By far, my favourite part of the book is the centre two pages on “Wrongful Beliefs”. Written from the in-game perspective of Father Jask Hernbok, a priest of Iomedae, this missive warns the people of the world about the evils of following any belief except that prescribed by Iomedae. Alas, Father Jask is very zealous in his beliefs. These two pages are great fun to read, and add immeasurable flavour to the setting. They provide a wonderful look at how different religions coexist with each other while simultaneously providing a bit of comedy. The accompanying artwork is also fun and flavourful.

Another nice addition to the book is the inclusion of a number of faith traits on the inside front and back covers. I’ve often felt that the faith category for traits gets overlooked a lot in favour of religion traits. It’s good to see a few spiritual options that don’t require being a follower of a specific god in order to take them.

On the whole, Faiths & Philosophies is a useful book. It fills a niche that is not often filled. While I would like to see a book that covers this information in more detail, this book does provide just enough information to form the basis for new characters and campaign ideas, allowing players and GMs alike to fill in the remaining details as needed. Along the way, it also provides a number of interesting new mechanical options for characters.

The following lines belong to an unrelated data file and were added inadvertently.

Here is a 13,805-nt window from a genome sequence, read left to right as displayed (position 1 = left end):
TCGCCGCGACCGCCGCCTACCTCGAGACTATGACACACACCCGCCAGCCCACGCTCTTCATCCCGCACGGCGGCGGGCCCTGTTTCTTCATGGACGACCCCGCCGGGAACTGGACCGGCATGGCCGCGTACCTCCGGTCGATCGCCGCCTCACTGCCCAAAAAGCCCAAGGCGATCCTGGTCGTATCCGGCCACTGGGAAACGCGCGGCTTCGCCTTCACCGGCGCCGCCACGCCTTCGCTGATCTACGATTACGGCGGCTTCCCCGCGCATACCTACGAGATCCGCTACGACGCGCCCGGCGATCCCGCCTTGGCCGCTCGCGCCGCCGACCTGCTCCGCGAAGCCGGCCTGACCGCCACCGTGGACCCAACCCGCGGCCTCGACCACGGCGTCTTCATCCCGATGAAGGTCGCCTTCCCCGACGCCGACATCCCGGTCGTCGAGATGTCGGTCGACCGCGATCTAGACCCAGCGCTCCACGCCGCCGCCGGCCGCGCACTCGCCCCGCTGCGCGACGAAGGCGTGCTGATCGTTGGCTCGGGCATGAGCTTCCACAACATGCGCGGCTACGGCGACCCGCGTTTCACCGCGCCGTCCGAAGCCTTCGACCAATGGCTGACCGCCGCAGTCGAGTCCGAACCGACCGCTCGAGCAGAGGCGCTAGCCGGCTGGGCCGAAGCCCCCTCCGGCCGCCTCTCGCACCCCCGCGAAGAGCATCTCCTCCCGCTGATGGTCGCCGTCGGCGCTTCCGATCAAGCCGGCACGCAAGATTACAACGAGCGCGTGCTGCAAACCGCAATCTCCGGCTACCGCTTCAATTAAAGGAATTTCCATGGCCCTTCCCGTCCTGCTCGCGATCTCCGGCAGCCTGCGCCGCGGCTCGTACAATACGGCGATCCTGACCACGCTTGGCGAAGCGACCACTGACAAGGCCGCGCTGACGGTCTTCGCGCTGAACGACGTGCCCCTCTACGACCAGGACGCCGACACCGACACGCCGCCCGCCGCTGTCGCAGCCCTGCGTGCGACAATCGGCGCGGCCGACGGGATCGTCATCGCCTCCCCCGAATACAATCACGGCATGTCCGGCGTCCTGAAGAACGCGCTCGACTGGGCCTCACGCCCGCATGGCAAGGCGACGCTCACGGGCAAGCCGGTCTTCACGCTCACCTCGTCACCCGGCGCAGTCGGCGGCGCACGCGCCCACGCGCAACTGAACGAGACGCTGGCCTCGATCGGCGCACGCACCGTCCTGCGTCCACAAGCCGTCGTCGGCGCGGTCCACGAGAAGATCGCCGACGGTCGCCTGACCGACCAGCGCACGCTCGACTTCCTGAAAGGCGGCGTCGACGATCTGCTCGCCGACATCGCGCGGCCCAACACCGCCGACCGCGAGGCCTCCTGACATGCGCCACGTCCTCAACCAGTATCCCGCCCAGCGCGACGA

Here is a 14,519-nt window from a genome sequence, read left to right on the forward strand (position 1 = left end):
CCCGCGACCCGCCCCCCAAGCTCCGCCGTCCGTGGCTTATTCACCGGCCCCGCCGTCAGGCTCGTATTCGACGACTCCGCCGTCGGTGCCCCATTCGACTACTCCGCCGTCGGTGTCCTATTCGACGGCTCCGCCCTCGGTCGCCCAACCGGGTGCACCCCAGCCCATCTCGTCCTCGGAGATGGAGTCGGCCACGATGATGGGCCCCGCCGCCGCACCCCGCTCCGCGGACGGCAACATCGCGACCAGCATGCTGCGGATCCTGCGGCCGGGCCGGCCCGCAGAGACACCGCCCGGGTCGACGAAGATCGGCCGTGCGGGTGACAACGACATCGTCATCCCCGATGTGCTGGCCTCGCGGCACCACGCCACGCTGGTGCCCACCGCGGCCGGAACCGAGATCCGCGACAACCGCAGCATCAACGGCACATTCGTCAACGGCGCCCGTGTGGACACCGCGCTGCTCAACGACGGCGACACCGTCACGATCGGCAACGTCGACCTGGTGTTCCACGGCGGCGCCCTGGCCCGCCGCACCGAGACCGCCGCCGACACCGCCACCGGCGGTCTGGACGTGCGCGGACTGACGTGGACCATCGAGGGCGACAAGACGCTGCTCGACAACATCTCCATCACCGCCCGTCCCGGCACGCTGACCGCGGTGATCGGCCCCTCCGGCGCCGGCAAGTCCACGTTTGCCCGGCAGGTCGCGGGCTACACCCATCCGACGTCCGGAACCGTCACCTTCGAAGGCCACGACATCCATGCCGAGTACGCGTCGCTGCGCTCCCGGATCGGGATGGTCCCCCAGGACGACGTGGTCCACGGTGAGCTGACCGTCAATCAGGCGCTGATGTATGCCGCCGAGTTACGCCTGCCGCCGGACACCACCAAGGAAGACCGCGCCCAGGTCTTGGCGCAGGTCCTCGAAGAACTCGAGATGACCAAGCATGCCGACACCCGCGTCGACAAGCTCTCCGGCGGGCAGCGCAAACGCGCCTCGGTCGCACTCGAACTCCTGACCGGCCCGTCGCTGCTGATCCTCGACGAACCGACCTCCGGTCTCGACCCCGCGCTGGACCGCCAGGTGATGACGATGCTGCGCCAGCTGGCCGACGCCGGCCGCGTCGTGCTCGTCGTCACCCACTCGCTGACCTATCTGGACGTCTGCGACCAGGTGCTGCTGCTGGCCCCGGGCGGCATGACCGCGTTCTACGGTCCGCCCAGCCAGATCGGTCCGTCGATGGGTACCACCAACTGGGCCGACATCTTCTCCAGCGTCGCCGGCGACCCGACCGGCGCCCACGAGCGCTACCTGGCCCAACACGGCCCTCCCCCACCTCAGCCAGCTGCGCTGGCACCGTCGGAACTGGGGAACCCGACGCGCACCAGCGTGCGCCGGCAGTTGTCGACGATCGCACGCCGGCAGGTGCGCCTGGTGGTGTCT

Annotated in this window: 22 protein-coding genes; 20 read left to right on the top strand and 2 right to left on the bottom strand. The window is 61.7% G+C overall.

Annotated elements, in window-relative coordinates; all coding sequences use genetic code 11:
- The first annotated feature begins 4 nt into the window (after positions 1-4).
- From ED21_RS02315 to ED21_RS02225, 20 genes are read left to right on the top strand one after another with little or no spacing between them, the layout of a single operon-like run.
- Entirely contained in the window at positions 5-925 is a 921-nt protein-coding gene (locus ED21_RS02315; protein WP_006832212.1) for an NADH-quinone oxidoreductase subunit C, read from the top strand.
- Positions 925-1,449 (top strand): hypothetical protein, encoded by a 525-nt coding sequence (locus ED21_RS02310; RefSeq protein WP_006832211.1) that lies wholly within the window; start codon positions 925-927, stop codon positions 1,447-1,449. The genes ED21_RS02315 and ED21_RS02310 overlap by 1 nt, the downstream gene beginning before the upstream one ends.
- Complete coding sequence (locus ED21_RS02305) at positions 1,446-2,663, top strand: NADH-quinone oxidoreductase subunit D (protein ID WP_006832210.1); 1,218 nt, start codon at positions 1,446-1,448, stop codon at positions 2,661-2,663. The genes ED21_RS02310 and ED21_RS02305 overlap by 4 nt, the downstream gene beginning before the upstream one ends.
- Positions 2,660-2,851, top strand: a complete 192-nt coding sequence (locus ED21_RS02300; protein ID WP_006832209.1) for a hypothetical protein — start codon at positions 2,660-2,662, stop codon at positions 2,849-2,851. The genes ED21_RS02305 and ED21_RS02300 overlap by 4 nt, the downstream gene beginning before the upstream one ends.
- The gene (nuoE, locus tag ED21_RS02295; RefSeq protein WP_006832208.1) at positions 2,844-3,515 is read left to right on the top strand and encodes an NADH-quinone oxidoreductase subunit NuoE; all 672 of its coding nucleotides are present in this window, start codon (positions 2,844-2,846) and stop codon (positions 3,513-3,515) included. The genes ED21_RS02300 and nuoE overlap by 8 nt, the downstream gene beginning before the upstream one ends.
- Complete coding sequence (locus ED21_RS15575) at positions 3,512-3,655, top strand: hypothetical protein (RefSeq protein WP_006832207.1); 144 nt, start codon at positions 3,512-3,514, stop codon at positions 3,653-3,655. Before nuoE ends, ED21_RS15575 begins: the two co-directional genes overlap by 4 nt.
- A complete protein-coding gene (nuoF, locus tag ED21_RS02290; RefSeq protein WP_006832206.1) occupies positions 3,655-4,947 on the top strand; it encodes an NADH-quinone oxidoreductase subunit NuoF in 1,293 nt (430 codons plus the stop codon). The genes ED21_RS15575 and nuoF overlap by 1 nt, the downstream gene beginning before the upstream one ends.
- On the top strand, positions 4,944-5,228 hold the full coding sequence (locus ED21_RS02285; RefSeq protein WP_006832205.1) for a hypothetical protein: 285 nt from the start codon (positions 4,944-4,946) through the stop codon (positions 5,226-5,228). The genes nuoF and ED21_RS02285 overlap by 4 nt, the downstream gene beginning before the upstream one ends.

1. A note: "Pantheism" is not "redefined" for the book. They actually developed, wrote, edited, and published that section without ever looking the word up in a dictionary or on Wikipedia. Until it was pointed out on the messageboards, everyone at Paizo actually believed that pantheism is the worship of multiple gods. James Sutter has 'fessed up and apologized for what has to be one of the most embarrassing and easily avoided gaffes since the incorrect pronunciation guide for coup de grace. Basically saying, "We know nothing about this and don't care enough to do even the most rudimentary amount of research but feel qualified to write a chapter on the subject."